Ace school

with brainly

  • Get help from millions of students
  • Learn from experts with step-by-step explanations
  • Level-up by helping others

A community for students.

total momentum is not always conserved .true or false.if true explain if false explain

Physics
I got my questions answered at brainly.com in under 10 minutes. Go to brainly.com now for free help!
At vero eos et accusamus et iusto odio dignissimos ducimus qui blanditiis praesentium voluptatum deleniti atque corrupti quos dolores et quas molestias excepturi sint occaecati cupiditate non provident, similique sunt in culpa qui officia deserunt mollitia animi, id est laborum et dolorum fuga. Et harum quidem rerum facilis est et expedita distinctio. Nam libero tempore, cum soluta nobis est eligendi optio cumque nihil impedit quo minus id quod maxime placeat facere possimus, omnis voluptas assumenda est, omnis dolor repellendus. Itaque earum rerum hic tenetur a sapiente delectus, ut aut reiciendis voluptatibus maiores alias consequatur aut perferendis doloribus asperiores repellat.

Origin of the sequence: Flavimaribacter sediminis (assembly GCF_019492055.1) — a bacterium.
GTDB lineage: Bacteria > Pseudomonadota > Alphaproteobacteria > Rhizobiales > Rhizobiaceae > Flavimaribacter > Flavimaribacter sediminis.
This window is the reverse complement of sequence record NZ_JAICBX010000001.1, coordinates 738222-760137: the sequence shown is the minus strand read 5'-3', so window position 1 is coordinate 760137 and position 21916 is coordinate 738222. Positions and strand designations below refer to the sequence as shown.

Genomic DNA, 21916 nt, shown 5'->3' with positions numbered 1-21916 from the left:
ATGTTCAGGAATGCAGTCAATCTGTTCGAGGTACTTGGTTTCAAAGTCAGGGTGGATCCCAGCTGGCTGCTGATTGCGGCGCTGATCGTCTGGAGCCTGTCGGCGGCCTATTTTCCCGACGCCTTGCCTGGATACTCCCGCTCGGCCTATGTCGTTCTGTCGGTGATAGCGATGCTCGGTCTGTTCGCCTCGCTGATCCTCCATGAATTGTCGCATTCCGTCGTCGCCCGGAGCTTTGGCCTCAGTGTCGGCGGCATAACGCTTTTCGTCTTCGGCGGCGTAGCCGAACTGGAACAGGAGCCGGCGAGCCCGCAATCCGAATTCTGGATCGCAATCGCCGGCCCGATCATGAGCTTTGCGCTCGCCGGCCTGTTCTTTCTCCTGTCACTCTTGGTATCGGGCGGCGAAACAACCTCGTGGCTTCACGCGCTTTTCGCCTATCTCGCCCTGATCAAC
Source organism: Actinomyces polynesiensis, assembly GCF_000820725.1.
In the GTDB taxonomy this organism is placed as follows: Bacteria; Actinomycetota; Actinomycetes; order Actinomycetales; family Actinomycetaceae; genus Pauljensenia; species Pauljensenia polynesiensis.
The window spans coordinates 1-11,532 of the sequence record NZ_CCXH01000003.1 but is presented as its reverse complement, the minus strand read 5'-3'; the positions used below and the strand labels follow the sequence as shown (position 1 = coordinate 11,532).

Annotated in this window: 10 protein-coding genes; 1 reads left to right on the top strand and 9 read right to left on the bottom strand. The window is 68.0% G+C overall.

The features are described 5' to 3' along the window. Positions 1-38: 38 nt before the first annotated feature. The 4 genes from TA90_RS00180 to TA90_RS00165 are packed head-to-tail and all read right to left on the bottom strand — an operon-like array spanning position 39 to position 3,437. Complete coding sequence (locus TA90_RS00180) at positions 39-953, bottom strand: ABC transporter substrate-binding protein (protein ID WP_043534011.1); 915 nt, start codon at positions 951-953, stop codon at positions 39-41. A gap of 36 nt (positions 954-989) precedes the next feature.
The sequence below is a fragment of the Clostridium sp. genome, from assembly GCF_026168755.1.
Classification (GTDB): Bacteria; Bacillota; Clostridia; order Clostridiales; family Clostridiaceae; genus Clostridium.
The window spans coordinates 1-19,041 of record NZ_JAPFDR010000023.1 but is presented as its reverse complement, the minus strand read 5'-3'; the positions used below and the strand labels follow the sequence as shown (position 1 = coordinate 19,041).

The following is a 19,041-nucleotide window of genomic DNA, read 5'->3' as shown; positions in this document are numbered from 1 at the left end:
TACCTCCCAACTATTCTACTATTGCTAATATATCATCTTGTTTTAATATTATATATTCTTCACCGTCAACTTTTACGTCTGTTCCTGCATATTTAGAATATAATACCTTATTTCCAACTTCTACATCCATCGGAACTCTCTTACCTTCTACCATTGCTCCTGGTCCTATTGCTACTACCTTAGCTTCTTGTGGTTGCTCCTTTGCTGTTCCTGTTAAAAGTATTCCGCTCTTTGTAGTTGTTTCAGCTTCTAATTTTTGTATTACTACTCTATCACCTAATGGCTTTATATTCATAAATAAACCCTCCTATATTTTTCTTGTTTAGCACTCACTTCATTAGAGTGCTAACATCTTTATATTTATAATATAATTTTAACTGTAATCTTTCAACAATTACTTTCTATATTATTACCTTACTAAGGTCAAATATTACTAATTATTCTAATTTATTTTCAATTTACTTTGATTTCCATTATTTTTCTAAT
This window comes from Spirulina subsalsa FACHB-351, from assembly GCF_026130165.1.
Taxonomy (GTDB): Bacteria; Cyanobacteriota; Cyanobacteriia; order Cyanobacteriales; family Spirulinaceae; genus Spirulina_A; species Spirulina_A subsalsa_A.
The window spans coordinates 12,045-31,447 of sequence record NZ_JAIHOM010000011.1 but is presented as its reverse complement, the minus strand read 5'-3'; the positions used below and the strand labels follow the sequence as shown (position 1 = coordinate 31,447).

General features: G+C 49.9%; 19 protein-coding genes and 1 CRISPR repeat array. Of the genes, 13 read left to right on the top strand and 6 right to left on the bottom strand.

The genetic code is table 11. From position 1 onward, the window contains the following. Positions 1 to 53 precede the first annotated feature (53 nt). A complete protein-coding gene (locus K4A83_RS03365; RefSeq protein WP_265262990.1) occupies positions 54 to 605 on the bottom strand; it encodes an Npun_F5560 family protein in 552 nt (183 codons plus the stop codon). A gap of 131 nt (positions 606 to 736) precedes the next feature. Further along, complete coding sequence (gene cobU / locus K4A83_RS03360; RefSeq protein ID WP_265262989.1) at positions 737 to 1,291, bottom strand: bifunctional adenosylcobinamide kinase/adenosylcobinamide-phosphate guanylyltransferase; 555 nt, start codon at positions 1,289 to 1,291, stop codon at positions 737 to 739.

Join Brainly to access

this expert answer

SEE EXPERT ANSWER

To see the expert answer you'll need to create a free account at Brainly

is conserved ,when no force act on system that you define .maybe you define a system that force act on it so total momentum is not conserved for more information see Wikipedia
can u please b more precise as a physisit
suppose this figure :|dw:1329061665329:dw| momentum will not conserve ,if you take body(just body) for system ,hence friction act on system,now assume body+ground for system here momentum will conserve hence all of force that act ,are interior

Not the answer you are looking for?

Search for more explanations.

Ask your own question

Other answers:

so if i understand u it means it in a change of momentum the forces acting are in the system then momentum is conserved and if the forces acting are not part of the system then momentum is not conserved e.g friction
yes for more see this http://en.wikipedia.org/wiki/Momentum
if you see this you can find a good risult for conservation of momentum http://hyperphysics.phy-astr.gsu.edu/hbase/conser.html#conmom

Not the answer you are looking for?

Search for more explanations.

Ask your own question